Forum for Science, Industry and Business

Sponsored by:     3M 
Search our Site:

 

Purdue scientists reveal how bacteria build homes inside healthy cells

21.12.2011
Bacteria are able to build camouflaged homes for themselves inside healthy cells - and cause disease - by manipulating a natural cellular process.

Purdue University biologists led a team that revealed how a pair of proteins from the bacteria Legionella pneumophila, which causes Legionnaires disease, alters a host protein in order to divert raw materials within the cell for use in building and disguising a large structure that houses the bacteria as it replicates.

Zhao-Qing Luo, the associate professor of biological sciences who headed the study, said the modification of the host protein creates a dam, blocking proteins that would be used as bricks in cellular construction from reaching their destination. The protein "bricks" are then diverted and incorporated into a bacterial structure called a vacuole that houses bacteria as it replicates within the cell. Because the vacuole contains materials natural to the cell, it goes unrecognized as a foreign structure.

"The bacterial proteins use the cellular membrane proteins to build their house, which is sort of like a balloon," Luo said. "It needs to stretch and grow bigger as more bacterial replication occurs. The membrane material helps the vacuole be more rubbery and stretchy, and it also camouflages the structure. The bacteria is stealing material from the cell to build their own house and then disguising it so it blends in with the neighborhood."

The method by which the bacteria achieve this theft is what was most surprising to Luo.

The bacterial proteins, named AnkX and Lem3, modify the host protein through a biochemical process called phosphorylcholination that is used by healthy cells to regulate immune response. Phosphorylcholination is known to happen in many organisms and involves adding a small chemical group, called the phosphorylcholine moiety, to a target molecule, he said.

The team discovered that AnkX adds the phosphorylcholine moiety to a host protein involved in moving proteins from the cell's endoplasmic reticulum to their cellular destinations. The modification effectively shuts down this process and creates a dam that blocks the proteins from reaching their destination.

The bacterial protein Lem3 is positioned outside the vacuole and reverses the modification of the host protein to ensure that the protein "bricks" are free to be used in creation of the bacterial structure.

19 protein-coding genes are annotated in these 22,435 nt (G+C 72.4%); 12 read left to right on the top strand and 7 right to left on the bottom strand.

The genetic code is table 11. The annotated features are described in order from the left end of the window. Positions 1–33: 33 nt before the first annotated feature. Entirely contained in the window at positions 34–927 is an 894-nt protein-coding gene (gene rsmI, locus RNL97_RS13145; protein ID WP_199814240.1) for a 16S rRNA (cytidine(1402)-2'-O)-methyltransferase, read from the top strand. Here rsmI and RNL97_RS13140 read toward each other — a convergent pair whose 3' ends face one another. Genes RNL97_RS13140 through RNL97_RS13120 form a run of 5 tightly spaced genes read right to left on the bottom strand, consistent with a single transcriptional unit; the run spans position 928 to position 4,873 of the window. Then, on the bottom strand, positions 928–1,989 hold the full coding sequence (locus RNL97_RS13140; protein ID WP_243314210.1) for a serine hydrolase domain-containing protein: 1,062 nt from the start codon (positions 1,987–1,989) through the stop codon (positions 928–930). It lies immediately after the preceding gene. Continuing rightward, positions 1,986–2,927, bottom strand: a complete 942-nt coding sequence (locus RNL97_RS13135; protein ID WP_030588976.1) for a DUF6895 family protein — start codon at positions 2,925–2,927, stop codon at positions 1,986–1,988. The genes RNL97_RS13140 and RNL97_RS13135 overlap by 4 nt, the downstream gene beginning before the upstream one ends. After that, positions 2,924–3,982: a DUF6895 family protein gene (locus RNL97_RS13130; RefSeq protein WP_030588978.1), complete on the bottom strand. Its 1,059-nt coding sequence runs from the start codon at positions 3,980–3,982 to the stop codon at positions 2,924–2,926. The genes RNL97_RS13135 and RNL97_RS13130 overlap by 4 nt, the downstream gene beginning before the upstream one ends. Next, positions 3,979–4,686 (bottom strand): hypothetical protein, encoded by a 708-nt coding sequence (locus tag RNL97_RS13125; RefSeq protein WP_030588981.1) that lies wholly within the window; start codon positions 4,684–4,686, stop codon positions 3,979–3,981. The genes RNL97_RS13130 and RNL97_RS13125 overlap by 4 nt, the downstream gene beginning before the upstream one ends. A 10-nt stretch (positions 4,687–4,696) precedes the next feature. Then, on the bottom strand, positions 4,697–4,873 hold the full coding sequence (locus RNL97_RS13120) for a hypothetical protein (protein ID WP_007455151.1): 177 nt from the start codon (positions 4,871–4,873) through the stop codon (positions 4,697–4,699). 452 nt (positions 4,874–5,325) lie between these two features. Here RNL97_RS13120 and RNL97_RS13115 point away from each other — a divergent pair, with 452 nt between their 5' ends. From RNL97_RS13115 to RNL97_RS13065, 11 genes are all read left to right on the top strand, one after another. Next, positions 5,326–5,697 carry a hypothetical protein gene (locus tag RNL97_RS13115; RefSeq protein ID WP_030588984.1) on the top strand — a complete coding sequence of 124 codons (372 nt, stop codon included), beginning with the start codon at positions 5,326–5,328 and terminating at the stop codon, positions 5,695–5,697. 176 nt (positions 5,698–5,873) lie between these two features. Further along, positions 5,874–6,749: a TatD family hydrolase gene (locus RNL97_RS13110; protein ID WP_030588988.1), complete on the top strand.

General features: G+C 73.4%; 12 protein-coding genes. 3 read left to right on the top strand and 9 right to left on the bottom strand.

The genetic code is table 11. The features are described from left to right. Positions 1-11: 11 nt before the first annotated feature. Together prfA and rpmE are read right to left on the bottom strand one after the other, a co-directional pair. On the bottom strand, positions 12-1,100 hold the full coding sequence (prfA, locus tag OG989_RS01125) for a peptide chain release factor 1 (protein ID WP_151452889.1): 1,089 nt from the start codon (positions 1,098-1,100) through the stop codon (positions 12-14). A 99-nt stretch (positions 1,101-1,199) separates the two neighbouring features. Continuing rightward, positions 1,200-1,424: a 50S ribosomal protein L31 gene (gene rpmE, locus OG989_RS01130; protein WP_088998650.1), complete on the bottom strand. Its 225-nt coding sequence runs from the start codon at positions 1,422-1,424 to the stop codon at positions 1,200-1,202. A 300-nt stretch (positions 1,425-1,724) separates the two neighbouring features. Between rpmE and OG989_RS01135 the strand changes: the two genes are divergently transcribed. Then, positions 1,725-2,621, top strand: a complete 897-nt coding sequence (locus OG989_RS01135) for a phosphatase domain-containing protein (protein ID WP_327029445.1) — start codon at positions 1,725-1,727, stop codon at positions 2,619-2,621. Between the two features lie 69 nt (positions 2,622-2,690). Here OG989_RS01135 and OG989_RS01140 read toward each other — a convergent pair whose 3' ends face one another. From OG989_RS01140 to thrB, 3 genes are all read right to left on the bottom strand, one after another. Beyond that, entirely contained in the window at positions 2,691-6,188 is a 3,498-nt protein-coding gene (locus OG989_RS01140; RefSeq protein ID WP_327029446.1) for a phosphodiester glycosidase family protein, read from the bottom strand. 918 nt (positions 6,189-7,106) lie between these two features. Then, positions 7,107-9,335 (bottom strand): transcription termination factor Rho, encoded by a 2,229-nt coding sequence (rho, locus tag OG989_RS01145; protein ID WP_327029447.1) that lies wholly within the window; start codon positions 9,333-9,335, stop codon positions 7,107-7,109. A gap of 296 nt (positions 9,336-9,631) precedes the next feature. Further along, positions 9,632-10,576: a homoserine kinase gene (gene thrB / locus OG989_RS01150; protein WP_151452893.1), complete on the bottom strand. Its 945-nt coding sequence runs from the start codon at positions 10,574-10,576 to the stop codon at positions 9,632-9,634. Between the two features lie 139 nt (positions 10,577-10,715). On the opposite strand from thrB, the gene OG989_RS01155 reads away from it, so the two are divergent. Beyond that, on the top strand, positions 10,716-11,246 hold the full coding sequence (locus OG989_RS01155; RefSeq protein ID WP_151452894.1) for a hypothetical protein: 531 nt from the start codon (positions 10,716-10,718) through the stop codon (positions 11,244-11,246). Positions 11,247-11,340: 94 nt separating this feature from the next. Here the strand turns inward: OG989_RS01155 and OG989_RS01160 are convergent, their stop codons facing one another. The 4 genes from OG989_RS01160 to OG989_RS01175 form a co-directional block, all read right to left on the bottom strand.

This study was the first to identify proteins that directly add and remove the phosphorylcholine moiety, Luo said.

"We were surprised to find that the bacterial proteins use the phosphorylcholination process and to discover that this process is reversible," he said. "This is evidence of a new way signals are relayed within cells, and we are eager to investigate it."

The team also found that the phosphorylcholination reaction is carried out at a specific site on the protein called the Fic domain. Previous studies had shown this site induced a different reaction called AMPylation.

It is rare for a domain to catalyze more than one reaction, and it was thought this site's only responsibility was to transfer the chemical group necessary for AMPylation, Luo said.

"Revealing that this domain has dual roles is very important to identify or screen for compounds to inhibit its activity and fight disease," he said. "This domain has a much broader involvement in biochemical reactions than we thought and may be a promising target for effective treatments."

During infection bacteria deliver hundreds of proteins into healthy cells that alter cellular processes to turn the hostile environment into one hospitable to bacterial replication, but the specific roles of only about 20 proteins are known, Luo said.

"In order to pinpoint proteins that would be good targets for new antibiotics, we need to determine their roles and importance to the success of infection," he said. "We need to understand at the biochemical level exactly what these proteins do and how they take over natural cellular processes. Then we can work on finding ways to block these activities, stop the infection and save lives."